Major population

The fourth obstacle Mr. Strömsholm has named Major population. For people, employers, it’s always easy to agree with the major population. Most of the people are skeptical and thinking: “We should not do anything, eventually these directors will calm down and whole thing about change will be forgotten”. As a director you should just carry on and step by step get the major population behind the change. Then there is only minority left against the change, and nobody wants to be part of minority.

Three phases of change and the feeling

Mr. Kuva1Strömsholm summarized three phases of change. First you need to get information, then you can understand and after that you start to believe. Feelings in the organization are effecting the length and strength of each phase.

Very catchy speech, next time when designing services, I will indeed bond customer experience and change more deeply together…and think about chipmunks.

How might we design for change?

“Reading aloud is an important tool to plant the love of reading in children”, said Rana Dajani explainng her idea of We Love Reading in the innovation platform: Open IDEO.

We Love Reading is an initiative to hold read-aloud sessions in refugee camps that encourages women, men and youth to be leaders in their communities by setting up read aloud sessions. These sessions are done by the people of the camp themselves within the vicinity of the tents. Children not only enjoy the storytelling experience in their own language and culture but, it is also a capacity building tool for adults in the camp that give them a sense of purpose there.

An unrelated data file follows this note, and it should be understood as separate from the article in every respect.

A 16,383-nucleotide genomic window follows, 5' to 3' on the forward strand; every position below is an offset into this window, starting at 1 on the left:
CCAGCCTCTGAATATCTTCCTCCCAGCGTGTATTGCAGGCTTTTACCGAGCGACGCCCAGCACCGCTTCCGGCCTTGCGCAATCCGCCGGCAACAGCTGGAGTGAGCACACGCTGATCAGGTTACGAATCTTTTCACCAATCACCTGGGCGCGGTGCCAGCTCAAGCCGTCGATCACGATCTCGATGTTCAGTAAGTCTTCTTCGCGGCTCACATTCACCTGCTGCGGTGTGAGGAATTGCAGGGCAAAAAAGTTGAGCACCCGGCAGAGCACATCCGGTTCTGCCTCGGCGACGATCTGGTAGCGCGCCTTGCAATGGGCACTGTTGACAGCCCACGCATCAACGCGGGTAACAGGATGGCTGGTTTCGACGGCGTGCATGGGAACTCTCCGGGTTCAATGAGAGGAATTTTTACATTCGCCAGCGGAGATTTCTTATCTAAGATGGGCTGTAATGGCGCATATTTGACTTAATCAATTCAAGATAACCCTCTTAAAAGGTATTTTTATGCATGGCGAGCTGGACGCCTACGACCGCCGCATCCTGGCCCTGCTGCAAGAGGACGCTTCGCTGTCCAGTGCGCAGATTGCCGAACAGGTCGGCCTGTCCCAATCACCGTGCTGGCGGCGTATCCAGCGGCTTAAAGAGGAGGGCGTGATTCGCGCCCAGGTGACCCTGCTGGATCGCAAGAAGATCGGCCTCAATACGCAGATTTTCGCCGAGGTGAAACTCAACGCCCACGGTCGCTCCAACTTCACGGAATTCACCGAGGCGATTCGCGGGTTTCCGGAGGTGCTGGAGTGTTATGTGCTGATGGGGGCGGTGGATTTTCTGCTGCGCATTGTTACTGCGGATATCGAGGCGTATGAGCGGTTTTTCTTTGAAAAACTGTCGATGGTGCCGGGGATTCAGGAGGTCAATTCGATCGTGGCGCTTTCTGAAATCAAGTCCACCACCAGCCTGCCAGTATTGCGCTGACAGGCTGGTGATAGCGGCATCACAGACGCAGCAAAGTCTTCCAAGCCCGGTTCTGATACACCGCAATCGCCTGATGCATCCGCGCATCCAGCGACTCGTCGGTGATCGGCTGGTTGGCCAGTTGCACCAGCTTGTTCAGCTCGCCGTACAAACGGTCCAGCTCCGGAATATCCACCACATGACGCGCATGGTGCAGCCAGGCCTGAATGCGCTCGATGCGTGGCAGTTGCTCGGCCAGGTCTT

You might hear about this initiative because it has been elected by UNESCO as an effective education program and they also participated in WISE Congress last year.

The initiative already has a pilot in the Zaatai refugee camp of Jordan, where thousands of Syrian refugees live and it is one of the top ideas of the Openideo challenge: How might we improve education and expand learning opportunities for refugees around the world?

DeathtoStock_NotStock7

 

What is OpenIDEO?

Along with the challenge of refugee education, on OpenIDEO you can find many others calls, all of them starting with How might we…? OpenIDEO is a design thinking methodology platform where “people from all corners of the world, no matter who they are, collaboratively tackle some of the toughest global issues bringing their experience and unique perspective to the conversation and development of ideas.”

What is Design Thinking?